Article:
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After heart procedure, former president Bill Clinton released from hospital

By Philip Rucker and David Brown
Washington Post Staff Writer
Friday, February 12, 2010; 8:27 AM

Former president Bill Clinton was released Friday morning from a New York hospital, where he stayed overnight after doctors inserted two stents into a clogged coronary artery after he complained of chest pains. The one-hour procedure went smoothly, according to his cardiologist.

Clinton, 63, was released from New York Presbyterian Hospital's campus at Columbia University early Friday morning "in excellent health" and will soon return to his work on Haiti's relief and long-term recovery, his office said.

Clinton underwent the procedure at the same hospital where he underwent quadruple heart bypass surgery in 2004. The former president had recurring episodes of chest pain over the past several days, a Clinton aide said, and he could have suffered a heart attack if the condition had gone untreated.

Clinton's cardiologist, Alan Schwartz, said the former president would recover fully and resume his "very active lifestyle." Within two hours of the operation, Clinton was walking around his hospital room, and Schwartz said he could return Monday to his work leading the humanitarian response to the Haiti earthquake.

"This was not a result of either his lifestyle or his diet, which have been excellent," Schwartz told reporters from the hospital steps Thursday night. "This is part of the natural history. Just as illnesses have natural histories, treatments have natural histories."

Clinton's associates said he has been working at a grueling pace since the Jan. 12 earthquake in Haiti, but they said his demanding schedule did not contribute to his heart problems. Clinton, the United Nations special envoy to Haiti, is overseeing the U.S. response with former president George W. Bush. Clinton has twice shuttled between his New York home and Port-au-Prince in recent weeks.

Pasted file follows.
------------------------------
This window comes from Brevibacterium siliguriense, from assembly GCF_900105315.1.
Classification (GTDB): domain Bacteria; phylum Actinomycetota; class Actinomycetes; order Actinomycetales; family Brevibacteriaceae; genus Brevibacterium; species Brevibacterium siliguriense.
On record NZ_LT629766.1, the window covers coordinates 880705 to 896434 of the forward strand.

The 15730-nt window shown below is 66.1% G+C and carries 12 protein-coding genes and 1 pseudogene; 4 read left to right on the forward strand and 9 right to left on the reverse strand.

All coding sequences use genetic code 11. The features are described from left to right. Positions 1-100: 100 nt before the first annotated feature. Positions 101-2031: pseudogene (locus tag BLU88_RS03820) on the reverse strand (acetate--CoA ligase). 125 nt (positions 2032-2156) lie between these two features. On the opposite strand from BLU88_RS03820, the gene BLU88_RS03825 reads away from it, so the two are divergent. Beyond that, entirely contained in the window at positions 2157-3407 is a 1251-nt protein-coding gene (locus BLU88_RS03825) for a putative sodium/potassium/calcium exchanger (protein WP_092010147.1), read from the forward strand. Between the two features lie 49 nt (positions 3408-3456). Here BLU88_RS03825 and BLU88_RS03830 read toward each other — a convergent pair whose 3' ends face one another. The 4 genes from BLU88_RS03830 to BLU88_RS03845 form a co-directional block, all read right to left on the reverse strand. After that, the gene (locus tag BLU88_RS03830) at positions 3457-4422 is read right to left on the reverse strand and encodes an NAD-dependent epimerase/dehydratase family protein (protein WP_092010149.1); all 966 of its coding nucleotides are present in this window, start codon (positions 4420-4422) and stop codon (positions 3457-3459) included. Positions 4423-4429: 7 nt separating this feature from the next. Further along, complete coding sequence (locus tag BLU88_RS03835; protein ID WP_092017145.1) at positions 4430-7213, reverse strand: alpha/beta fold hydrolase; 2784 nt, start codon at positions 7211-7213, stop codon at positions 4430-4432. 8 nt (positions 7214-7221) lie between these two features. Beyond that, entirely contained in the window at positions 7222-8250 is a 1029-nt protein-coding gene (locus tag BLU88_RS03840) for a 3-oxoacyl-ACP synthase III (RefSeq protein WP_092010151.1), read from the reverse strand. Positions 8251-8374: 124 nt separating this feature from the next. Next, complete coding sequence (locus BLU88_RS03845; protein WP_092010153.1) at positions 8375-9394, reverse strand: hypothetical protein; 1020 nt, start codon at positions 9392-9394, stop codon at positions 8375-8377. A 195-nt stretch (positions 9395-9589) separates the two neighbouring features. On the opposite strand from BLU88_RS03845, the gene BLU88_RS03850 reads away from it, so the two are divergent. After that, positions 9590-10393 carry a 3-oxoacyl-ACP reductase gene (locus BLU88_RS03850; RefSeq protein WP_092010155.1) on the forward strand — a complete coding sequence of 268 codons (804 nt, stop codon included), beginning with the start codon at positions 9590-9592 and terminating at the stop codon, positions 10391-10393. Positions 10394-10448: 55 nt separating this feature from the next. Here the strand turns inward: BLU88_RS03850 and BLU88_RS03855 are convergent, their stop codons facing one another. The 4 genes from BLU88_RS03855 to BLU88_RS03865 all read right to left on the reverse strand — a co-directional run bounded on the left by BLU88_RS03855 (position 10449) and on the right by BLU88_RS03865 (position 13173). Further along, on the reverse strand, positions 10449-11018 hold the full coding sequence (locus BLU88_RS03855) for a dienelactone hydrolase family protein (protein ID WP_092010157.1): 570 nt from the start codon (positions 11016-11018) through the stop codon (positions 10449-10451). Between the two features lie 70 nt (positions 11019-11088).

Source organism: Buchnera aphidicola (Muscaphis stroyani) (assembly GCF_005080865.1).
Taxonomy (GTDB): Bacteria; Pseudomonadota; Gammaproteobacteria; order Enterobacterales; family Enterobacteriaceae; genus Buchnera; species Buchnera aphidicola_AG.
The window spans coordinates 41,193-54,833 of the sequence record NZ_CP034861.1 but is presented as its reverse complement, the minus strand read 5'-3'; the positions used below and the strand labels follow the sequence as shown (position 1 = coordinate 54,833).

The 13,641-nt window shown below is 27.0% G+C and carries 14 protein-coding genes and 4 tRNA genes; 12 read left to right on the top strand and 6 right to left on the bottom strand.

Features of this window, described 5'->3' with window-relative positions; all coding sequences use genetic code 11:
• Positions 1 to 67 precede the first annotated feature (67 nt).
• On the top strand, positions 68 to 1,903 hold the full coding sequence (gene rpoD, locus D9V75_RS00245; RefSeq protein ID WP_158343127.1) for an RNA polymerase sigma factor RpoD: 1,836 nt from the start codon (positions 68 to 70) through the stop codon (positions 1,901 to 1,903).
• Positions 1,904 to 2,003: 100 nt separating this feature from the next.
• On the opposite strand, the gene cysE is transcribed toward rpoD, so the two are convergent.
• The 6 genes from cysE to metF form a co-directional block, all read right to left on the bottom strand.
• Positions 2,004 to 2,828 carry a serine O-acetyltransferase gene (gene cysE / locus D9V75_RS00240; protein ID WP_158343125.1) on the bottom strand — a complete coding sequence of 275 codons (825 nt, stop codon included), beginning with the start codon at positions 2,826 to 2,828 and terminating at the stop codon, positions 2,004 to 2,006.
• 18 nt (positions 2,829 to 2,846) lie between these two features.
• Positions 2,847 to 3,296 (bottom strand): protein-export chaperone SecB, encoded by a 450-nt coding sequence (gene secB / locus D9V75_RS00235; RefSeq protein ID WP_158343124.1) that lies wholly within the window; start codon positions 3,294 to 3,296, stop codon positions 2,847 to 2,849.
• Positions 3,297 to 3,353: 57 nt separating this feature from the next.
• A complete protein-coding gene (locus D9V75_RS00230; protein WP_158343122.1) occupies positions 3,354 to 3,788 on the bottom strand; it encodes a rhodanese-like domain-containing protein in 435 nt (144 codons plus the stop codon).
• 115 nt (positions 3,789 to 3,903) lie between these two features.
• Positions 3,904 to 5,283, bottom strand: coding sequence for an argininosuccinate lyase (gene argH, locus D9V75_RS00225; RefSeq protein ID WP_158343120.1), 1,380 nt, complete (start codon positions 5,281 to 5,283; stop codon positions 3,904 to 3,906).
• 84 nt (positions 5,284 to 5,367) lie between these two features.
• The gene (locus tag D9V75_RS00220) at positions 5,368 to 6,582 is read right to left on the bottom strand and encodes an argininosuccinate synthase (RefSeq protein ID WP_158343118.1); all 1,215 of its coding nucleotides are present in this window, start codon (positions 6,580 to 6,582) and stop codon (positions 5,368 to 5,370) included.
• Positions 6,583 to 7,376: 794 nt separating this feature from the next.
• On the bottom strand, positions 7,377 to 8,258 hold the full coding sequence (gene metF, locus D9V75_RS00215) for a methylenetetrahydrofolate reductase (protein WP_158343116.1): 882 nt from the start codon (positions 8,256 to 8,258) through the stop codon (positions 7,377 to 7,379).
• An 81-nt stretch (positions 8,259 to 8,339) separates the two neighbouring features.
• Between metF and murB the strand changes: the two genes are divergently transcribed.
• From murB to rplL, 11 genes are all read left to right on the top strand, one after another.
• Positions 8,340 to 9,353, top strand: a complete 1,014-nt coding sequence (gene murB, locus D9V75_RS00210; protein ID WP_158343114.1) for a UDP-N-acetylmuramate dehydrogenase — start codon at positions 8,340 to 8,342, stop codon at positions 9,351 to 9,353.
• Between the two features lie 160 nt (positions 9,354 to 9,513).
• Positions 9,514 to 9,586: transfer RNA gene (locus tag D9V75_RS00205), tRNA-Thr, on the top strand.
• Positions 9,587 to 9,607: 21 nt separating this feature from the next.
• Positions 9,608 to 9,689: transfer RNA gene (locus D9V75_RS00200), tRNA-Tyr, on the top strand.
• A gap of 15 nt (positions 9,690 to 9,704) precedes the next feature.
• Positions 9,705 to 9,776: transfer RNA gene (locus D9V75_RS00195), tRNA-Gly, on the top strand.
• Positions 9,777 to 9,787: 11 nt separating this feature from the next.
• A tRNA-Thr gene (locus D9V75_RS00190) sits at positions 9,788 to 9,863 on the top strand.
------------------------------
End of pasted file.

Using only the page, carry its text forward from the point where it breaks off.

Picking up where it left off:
Clinton was working on issues related to Haiti on Thursday morning when he felt chest pains, associates said. As he was being wheeled into the operating room, they said, Clinton was on a conference call about Haiti; aides had to take his cellphone.

"President Clinton is in good spirits, and will continue to focus on the work of his Foundation and Haiti's relief and long-term recovery efforts," Douglas Band, a longtime Clinton aide, said in a statement.

Clinton's daughter, Chelsea, joined him at the hospital, an aide said. Secretary of State Hillary Rodham Clinton, who is scheduled to leave Saturday for Qatar and Saudi Arabia, flew to New York late Thursday to join her family.

President Obama called Clinton about 7 p.m. Thursday and wished him "a speedy recovery," a White House aide said. Clinton told Obama he was feeling "absolutely great," the aide said, and Obama replied that "the efforts in Haiti were too important for him to be laid up for too long" and hoped he'll be "ready to get back to work as soon as possible."

David Sherzer, a spokesman for Bush, said the 43rd president called Chelsea Clinton on Thursday and "looks forward to continuing to work with his friend on Haiti relief and rebuilding."

Paul Farmer, deputy United Nations envoy to Haiti, said Clinton has been working "pretty nonstop" since the earthquake.